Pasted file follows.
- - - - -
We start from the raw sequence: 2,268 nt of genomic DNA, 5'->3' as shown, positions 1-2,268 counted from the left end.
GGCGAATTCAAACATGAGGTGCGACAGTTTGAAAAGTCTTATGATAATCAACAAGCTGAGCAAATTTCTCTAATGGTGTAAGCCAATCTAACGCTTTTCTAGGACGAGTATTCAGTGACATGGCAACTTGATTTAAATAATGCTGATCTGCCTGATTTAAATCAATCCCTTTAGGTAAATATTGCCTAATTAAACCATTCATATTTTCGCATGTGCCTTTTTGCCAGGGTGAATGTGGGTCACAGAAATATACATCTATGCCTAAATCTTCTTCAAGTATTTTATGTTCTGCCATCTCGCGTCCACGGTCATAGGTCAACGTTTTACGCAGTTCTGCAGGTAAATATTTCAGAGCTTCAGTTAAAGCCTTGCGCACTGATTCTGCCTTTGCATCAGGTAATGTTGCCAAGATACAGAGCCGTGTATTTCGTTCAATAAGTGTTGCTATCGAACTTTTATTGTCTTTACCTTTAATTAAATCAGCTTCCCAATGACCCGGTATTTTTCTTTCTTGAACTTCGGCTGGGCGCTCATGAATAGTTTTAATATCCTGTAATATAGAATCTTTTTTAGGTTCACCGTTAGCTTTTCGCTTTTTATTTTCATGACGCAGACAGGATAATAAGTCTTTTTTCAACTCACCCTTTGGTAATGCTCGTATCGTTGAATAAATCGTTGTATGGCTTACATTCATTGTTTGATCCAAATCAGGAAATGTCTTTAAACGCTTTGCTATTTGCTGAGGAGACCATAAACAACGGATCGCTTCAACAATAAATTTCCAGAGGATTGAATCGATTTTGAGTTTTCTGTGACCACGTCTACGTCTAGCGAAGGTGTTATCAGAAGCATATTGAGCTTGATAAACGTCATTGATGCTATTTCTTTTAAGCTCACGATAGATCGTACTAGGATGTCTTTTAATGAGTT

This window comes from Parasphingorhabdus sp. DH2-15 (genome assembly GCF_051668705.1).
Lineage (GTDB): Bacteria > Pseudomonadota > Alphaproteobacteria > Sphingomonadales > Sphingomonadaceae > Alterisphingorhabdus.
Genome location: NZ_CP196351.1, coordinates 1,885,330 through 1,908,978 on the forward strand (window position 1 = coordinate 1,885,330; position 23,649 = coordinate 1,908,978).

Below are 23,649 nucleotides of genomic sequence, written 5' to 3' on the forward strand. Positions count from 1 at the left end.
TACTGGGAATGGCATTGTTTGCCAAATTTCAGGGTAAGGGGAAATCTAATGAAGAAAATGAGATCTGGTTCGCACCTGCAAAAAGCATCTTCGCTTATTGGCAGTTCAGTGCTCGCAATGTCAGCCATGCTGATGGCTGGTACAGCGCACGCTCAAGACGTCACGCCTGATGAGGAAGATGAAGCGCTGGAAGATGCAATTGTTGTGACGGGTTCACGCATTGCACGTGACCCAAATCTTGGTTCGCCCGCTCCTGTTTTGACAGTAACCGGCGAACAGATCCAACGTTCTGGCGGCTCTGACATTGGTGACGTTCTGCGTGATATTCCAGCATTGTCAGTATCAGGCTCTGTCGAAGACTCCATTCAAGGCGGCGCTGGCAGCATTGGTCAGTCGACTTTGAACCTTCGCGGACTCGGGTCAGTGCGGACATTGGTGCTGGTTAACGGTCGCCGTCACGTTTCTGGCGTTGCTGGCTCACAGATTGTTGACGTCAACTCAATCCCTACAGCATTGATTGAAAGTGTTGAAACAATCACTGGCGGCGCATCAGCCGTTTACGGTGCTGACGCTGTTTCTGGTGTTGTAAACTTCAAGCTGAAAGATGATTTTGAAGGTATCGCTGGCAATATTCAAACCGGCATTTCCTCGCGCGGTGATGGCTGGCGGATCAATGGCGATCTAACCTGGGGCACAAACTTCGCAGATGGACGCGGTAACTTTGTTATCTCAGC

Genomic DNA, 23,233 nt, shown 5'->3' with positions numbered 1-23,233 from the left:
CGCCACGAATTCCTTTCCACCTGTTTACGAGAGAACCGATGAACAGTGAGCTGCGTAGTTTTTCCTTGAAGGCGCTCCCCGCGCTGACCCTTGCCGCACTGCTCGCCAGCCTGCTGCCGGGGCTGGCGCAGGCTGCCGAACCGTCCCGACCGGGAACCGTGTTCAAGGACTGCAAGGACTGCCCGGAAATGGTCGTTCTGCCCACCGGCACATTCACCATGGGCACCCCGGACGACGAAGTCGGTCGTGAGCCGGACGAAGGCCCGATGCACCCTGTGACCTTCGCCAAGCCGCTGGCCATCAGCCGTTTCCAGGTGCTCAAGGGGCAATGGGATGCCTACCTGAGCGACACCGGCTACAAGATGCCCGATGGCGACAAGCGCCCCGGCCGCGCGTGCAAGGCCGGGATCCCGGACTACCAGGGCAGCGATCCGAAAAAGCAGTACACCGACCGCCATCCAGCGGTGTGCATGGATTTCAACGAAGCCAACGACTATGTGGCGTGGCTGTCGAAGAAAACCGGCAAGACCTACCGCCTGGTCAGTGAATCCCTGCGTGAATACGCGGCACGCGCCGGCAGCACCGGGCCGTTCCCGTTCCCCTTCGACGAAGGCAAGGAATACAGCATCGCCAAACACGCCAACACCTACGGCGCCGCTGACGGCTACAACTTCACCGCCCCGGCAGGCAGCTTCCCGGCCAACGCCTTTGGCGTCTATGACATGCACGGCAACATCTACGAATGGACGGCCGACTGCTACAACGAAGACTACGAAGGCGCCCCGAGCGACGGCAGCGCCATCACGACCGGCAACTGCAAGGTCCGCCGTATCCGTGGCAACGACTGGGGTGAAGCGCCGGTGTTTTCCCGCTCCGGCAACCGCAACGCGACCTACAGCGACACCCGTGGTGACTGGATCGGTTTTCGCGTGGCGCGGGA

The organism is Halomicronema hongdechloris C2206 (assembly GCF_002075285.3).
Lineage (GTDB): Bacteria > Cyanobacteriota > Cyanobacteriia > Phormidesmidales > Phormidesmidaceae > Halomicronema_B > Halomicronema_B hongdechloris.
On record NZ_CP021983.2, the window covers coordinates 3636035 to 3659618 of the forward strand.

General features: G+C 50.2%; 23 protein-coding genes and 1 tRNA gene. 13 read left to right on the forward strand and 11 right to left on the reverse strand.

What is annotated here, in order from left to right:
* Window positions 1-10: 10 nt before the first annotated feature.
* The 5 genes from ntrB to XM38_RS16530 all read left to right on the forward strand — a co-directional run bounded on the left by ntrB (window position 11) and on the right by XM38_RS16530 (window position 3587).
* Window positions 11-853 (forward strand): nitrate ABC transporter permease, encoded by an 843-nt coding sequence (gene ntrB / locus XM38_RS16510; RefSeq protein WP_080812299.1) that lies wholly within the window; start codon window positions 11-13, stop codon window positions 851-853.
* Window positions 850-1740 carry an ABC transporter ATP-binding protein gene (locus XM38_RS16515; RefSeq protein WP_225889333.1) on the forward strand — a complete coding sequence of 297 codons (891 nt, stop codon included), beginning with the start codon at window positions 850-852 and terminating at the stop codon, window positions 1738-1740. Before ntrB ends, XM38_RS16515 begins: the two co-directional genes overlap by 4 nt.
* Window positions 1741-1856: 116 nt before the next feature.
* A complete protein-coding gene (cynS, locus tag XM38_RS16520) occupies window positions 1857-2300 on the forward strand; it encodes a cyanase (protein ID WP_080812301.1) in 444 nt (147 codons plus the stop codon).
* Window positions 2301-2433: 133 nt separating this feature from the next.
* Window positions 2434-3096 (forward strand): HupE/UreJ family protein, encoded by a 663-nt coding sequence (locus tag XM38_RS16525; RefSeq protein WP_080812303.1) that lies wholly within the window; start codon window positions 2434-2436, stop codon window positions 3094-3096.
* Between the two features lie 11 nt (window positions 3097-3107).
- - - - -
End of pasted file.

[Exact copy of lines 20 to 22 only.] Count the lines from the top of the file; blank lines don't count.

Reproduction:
* A complete protein-coding gene (cynS, locus tag XM38_RS16520) occupies window positions 1857-2300 on the forward strand; it encodes a cyanase (protein ID WP_080812301.1) in 444 nt (147 codons plus the stop codon).
* Window positions 2301-2433: 133 nt separating this feature from the next.
* Window positions 2434-3096 (forward strand): HupE/UreJ family protein, encoded by a 663-nt coding sequence (locus tag XM38_RS16525; RefSeq protein WP_080812303.1) that lies wholly within the window; start codon window positions 2434-2436, stop codon window positions 3094-3096.